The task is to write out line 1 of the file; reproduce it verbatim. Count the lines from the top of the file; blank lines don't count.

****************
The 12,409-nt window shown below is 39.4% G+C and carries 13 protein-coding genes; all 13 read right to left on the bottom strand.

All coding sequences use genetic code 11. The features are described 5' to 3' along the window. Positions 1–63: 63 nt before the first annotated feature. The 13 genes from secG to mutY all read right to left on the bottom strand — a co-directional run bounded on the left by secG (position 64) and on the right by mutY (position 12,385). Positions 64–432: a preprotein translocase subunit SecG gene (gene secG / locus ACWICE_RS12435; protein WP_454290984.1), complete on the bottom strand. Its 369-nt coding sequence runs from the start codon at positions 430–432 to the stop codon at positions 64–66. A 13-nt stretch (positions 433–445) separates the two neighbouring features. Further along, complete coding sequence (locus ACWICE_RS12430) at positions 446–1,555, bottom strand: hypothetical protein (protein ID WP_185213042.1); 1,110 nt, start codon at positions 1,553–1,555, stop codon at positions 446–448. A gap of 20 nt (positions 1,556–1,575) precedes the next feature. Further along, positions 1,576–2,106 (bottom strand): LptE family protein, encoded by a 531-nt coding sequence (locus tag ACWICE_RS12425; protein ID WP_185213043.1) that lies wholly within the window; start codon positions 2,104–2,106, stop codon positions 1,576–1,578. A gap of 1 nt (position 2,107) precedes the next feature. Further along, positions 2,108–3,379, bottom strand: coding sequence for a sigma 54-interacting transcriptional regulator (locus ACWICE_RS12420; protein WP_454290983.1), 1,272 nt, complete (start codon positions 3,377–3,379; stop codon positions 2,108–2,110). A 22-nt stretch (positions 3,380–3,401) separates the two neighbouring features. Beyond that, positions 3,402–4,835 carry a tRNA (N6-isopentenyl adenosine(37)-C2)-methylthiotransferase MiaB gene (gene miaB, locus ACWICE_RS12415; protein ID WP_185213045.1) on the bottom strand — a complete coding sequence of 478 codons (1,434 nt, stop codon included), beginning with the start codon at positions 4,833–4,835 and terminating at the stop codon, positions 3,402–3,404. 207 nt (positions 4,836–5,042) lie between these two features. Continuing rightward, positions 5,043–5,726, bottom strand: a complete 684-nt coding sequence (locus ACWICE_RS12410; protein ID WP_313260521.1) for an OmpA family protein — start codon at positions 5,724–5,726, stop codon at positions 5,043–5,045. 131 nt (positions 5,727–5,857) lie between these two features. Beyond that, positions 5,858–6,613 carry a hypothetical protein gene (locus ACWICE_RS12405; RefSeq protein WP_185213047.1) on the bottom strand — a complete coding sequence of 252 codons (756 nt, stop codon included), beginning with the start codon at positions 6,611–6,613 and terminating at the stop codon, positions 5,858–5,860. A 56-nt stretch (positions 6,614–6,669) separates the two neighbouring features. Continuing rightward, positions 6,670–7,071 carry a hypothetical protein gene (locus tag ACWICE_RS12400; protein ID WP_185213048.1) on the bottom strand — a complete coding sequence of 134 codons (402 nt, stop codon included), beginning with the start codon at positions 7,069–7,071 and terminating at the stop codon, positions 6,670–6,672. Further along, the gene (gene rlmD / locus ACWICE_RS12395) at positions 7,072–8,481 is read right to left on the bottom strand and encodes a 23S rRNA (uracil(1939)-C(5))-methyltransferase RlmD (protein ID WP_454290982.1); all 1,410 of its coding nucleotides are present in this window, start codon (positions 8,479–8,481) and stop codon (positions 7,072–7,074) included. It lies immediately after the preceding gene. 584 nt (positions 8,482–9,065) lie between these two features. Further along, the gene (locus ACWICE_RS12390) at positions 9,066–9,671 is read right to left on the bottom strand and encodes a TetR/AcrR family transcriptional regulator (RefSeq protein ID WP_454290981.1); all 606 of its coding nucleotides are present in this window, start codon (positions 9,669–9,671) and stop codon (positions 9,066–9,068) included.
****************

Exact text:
The 12,409-nt window shown below is 39.4% G+C and carries 13 protein-coding genes; all 13 read right to left on the bottom strand.